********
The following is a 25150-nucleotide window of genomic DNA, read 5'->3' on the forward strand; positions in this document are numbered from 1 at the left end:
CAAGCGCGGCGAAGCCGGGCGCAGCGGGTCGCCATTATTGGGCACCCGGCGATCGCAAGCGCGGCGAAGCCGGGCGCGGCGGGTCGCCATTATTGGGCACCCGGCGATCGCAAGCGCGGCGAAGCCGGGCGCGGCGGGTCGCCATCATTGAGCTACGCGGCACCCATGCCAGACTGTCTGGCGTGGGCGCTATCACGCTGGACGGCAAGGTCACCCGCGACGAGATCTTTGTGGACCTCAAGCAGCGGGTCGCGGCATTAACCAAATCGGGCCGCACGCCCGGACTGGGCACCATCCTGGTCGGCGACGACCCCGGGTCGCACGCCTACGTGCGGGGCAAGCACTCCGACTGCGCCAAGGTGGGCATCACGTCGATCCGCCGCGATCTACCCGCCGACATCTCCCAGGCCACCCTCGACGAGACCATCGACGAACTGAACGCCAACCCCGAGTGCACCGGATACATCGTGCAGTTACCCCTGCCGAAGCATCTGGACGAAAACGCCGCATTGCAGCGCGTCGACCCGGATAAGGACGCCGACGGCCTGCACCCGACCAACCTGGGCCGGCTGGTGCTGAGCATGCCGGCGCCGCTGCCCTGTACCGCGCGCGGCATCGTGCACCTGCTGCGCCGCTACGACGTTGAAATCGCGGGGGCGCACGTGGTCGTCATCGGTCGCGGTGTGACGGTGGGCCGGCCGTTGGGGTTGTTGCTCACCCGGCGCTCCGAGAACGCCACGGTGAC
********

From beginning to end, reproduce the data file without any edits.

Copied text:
The following is a 25150-nucleotide window of genomic DNA, read 5'->3' on the forward strand; positions in this document are numbered from 1 at the left end:
CAAGCGCGGCGAAGCCGGGCGCAGCGGGTCGCCATTATTGGGCACCCGGCGATCGCAAGCGCGGCGAAGCCGGGCGCGGCGGGTCGCCATTATTGGGCACCCGGCGATCGCAAGCGCGGCGAAGCCGGGCGCGGCGGGTCGCCATCATTGAGCTACGCGGCACCCATGCCAGACTGTCTGGCGTGGGCGCTATCACGCTGGACGGCAAGGTCACCCGCGACGAGATCTTTGTGGACCTCAAGCAGCGGGTCGCGGCATTAACCAAATCGGGCCGCACGCCCGGACTGGGCACCATCCTGGTCGGCGACGACCCCGGGTCGCACGCCTACGTGCGGGGCAAGCACTCCGACTGCGCCAAGGTGGGCATCACGTCGATCCGCCGCGATCTACCCGCCGACATCTCCCAGGCCACCCTCGACGAGACCATCGACGAACTGAACGCCAACCCCGAGTGCACCGGATACATCGTGCAGTTACCCCTGCCGAAGCATCTGGACGAAAACGCCGCATTGCAGCGCGTCGACCCGGATAAGGACGCCGACGGCCTGCACCCGACCAACCTGGGCCGGCTGGTGCTGAGCATGCCGGCGCCGCTGCCCTGTACCGCGCGCGGCATCGTGCACCTGCTGCGCCGCTACGACGTTGAAATCGCGGGGGCGCACGTGGTCGTCATCGGTCGCGGTGTGACGGTGGGCCGGCCGTTGGGGTTGTTGCTCACCCGGCGCTCCGAGAACGCCACGGTGAC